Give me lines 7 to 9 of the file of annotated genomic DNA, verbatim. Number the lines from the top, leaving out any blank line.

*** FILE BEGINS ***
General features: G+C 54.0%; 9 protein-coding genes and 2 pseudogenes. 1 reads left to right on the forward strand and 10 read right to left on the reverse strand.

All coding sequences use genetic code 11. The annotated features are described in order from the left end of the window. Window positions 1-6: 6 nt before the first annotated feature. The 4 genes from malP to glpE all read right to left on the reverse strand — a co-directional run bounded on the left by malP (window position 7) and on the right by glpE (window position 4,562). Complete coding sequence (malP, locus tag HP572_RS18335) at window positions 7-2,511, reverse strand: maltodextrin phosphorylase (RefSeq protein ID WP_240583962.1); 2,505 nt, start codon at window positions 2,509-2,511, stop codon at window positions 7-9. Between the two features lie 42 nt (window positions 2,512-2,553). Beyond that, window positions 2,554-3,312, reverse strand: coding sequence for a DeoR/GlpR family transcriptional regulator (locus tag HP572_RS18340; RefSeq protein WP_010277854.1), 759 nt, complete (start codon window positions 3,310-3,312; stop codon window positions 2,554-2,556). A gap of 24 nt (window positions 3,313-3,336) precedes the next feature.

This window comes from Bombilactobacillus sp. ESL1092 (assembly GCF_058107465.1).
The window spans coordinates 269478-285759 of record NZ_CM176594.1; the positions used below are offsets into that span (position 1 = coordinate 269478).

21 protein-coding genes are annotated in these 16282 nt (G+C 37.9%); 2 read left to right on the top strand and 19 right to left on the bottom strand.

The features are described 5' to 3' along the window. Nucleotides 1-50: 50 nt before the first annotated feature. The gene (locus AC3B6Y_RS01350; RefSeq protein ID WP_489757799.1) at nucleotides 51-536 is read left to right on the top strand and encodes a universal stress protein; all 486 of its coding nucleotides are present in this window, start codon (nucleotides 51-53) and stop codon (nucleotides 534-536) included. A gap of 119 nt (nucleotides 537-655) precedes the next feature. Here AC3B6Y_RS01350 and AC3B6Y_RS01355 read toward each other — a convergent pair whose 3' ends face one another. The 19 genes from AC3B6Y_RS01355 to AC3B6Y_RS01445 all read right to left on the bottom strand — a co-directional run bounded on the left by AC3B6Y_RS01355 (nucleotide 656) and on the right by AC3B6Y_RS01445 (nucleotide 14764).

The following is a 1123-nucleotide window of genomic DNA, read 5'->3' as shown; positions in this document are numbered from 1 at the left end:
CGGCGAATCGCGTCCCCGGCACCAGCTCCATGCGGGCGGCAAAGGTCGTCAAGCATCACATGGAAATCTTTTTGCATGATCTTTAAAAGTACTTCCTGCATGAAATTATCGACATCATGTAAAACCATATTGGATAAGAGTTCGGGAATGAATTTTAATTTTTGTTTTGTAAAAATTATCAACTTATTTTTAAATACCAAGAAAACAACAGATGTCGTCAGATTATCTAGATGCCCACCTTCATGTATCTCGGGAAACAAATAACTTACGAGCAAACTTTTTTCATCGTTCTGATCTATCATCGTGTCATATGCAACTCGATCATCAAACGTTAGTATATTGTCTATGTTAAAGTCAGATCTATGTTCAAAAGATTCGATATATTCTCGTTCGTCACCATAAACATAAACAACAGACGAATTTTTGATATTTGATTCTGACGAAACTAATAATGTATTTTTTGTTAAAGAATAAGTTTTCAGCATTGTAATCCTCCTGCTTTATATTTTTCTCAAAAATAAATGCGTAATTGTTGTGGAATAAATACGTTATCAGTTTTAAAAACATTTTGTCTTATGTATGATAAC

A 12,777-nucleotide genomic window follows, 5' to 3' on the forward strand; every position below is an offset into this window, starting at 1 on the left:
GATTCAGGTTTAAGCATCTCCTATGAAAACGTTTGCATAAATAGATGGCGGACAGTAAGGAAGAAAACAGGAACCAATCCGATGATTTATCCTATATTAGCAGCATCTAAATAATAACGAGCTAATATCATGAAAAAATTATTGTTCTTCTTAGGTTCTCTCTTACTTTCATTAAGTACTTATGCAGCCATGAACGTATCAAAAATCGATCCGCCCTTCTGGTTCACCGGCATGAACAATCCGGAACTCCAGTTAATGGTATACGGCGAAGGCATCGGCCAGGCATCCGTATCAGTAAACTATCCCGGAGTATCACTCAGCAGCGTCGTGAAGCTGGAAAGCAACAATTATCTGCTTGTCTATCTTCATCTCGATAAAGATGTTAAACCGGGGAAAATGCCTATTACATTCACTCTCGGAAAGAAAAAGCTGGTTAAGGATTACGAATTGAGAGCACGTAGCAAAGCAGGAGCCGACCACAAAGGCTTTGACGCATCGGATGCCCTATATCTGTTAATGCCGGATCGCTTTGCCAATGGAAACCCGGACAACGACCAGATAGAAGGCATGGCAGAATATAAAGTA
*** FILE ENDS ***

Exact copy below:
The following is a 1123-nucleotide window of genomic DNA, read 5'->3' as shown; positions in this document are numbered from 1 at the left end:
CGGCGAATCGCGTCCCCGGCACCAGCTCCATGCGGGCGGCAAAGGTCGTCAAGCATCACATGGAAATCTTTTTGCATGATCTTTAAAAGTACTTCCTGCATGAAATTATCGACATCATGTAAAACCATATTGGATAAGAGTTCGGGAATGAATTTTAATTTTTGTTTTGTAAAAATTATCAACTTATTTTTAAATACCAAGAAAACAACAGATGTCGTCAGATTATCTAGATGCCCACCTTCATGTATCTCGGGAAACAAATAACTTACGAGCAAACTTTTTTCATCGTTCTGATCTATCATCGTGTCATATGCAACTCGATCATCAAACGTTAGTATATTGTCTATGTTAAAGTCAGATCTATGTTCAAAAGATTCGATATATTCTCGTTCGTCACCATAAACATAAACAACAGACGAATTTTTGATATTTGATTCTGACGAAACTAATAATGTATTTTTTGTTAAAGAATAAGTTTTCAGCATTGTAATCCTCCTGCTTTATATTTTTCTCAAAAATAAATGCGTAATTGTTGTGGAATAAATACGTTATCAGTTTTAAAAACATTTTGTCTTATGTATGATAAC

A 12,777-nucleotide genomic window follows, 5' to 3' on the forward strand; every position below is an offset into this window, starting at 1 on the left: